In early September, 2012 a pair of tropical storms were spinning in the north central Atlantic Ocean, and at the same time were being viewed by two NASA satellites flying overhead. On September 7, at 1525 UTC (11:25 a.m. EDT) the Moderate Resolution Imaging Spectroradiometer (MODIS) instruments on both Aqua and Terra acquired true-color images of Tropical Storm Leslie and Hurricane Michael. When combined, the images show the big picture of the stormy Atlantic Ocean.
Tropical Storm Leslie is the larger and weaker storm in the west. Although the convection bands span a larger distance, there is no well-defined eye. To the east the compact Hurricane Michael sports a distinct eye, and the bands are compact and apostrophe-shaped. Michael gives the impression of a storm spinning like a top when viewed at satellite height, 705 km (438 mi) above the surface of the ocean.
At 1500 UTC (11:00 a.m. EDT) Tropical Storm Leslie was sitting stationary about 410 mi (660 km SSE) of Bermuda, with maximum sustained winds of 70 mph (110 km/h). The storm had reached hurricane strength two days earlier, causing concerns that the large, slow moving hurricane could cause significant damage to the islands. On September 7, however, Leslie stalled and weakened to Tropical Storm strength. It skirted Bermuda on September 9, and then turned on a course towards Newfoundland.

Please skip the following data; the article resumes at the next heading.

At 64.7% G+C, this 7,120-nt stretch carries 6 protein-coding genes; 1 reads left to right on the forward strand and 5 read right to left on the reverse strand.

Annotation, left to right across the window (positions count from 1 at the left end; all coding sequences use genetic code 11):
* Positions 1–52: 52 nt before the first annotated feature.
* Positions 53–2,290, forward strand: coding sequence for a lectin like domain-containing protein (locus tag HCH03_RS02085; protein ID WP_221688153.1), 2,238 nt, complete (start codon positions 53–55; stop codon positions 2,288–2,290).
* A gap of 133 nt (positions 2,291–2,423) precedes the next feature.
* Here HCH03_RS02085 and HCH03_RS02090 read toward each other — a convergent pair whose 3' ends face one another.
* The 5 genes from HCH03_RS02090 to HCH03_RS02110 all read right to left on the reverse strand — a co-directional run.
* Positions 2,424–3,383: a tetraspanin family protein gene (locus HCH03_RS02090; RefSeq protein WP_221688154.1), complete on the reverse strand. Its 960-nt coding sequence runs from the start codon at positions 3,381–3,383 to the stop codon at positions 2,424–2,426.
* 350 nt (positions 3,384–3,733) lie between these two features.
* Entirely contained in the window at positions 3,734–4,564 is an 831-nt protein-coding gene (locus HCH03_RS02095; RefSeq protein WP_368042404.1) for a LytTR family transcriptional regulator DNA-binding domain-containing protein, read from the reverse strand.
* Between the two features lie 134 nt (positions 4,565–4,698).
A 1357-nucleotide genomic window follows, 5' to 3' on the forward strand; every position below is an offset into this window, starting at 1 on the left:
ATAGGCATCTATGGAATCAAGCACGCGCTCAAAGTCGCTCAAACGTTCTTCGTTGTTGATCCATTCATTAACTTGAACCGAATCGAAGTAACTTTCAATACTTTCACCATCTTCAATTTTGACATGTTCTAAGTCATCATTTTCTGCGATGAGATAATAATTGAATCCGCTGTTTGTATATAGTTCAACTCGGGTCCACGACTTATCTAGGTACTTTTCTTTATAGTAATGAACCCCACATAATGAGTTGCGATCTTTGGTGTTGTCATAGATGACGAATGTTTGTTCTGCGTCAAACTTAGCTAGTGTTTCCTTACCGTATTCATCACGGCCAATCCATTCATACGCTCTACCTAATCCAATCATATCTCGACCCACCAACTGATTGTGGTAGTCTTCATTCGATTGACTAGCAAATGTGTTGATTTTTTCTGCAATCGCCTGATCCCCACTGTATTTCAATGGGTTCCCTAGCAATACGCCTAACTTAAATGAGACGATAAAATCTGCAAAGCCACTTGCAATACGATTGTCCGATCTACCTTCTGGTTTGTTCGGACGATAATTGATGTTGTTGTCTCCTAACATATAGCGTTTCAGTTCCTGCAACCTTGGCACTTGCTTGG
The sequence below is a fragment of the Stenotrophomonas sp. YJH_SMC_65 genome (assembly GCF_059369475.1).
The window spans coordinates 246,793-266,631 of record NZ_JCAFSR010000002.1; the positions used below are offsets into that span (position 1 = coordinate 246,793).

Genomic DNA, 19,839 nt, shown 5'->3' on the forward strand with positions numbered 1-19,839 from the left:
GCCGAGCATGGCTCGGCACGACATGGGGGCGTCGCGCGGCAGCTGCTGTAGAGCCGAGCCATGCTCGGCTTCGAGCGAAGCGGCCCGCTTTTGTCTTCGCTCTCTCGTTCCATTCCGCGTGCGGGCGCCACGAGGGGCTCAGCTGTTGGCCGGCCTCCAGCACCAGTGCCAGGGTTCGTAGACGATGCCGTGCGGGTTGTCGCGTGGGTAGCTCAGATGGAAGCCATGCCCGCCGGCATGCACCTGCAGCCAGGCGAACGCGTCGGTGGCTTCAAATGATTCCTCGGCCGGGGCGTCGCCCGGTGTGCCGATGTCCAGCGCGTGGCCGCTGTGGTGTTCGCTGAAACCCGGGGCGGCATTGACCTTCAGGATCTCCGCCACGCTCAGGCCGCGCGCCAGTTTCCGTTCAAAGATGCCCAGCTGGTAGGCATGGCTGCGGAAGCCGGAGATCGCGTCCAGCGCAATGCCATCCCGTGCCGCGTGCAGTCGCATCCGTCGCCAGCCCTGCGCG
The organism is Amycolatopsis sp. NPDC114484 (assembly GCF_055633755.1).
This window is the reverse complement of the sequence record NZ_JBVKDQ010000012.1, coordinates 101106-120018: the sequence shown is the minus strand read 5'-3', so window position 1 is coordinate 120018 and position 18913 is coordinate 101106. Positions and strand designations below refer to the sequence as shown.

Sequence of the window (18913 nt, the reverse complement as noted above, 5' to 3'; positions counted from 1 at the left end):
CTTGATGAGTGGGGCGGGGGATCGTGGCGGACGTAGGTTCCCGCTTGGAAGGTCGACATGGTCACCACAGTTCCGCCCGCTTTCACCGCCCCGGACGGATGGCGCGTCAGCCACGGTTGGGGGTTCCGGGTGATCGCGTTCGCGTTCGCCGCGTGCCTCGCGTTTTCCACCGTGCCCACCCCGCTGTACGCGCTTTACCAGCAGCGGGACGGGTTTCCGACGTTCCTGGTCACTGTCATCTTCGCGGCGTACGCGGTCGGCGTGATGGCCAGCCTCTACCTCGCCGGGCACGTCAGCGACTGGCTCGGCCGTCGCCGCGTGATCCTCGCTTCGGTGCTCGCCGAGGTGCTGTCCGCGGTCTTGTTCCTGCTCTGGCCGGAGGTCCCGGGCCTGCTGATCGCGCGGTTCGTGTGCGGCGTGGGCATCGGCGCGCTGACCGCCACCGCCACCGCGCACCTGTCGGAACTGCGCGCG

At 2100 UTC (5:00 p.m. EDT) on September 10, the National Hurricane Center (NHC) reported that Tropical Storm Leslie appeared to be slowly losing tropical characteristics, but warned that little loss in intensity is expected before the storm makes landfall in southeastern Newfoundland early on September 11.
On September 5, Michael intensified to hurricane strength around 11:00 p.m. EDT, according to the NHC, and by 5:00 a.m. EST the next morning had become the first Category 3 hurricane of the 2012 Atlantic Hurricane Season, with maximum sustained winds of 115 mph (185 km/h). Near the time this image was captured on September 7, Hurricane Michael was located about 930 mi (1495 km) west southwest of the Azores with maximum sustained winds of 105 mph (165 km/h), bringing to a strong Category 2 status.
At 5:00 p.m. on September 10, the NHC reported that Hurricane Michael had turned towards the northwest and had slowly weakened, with the maximum sustained winds keeping it a weak Category 1 hurricane at 75 mph (120 km/h). Wind shear and decreasing sea surface temperatures are expected to take a heavy toll on the storm, and Michael is expected to become a frontal wave by September 12. No hazards are predicted for land.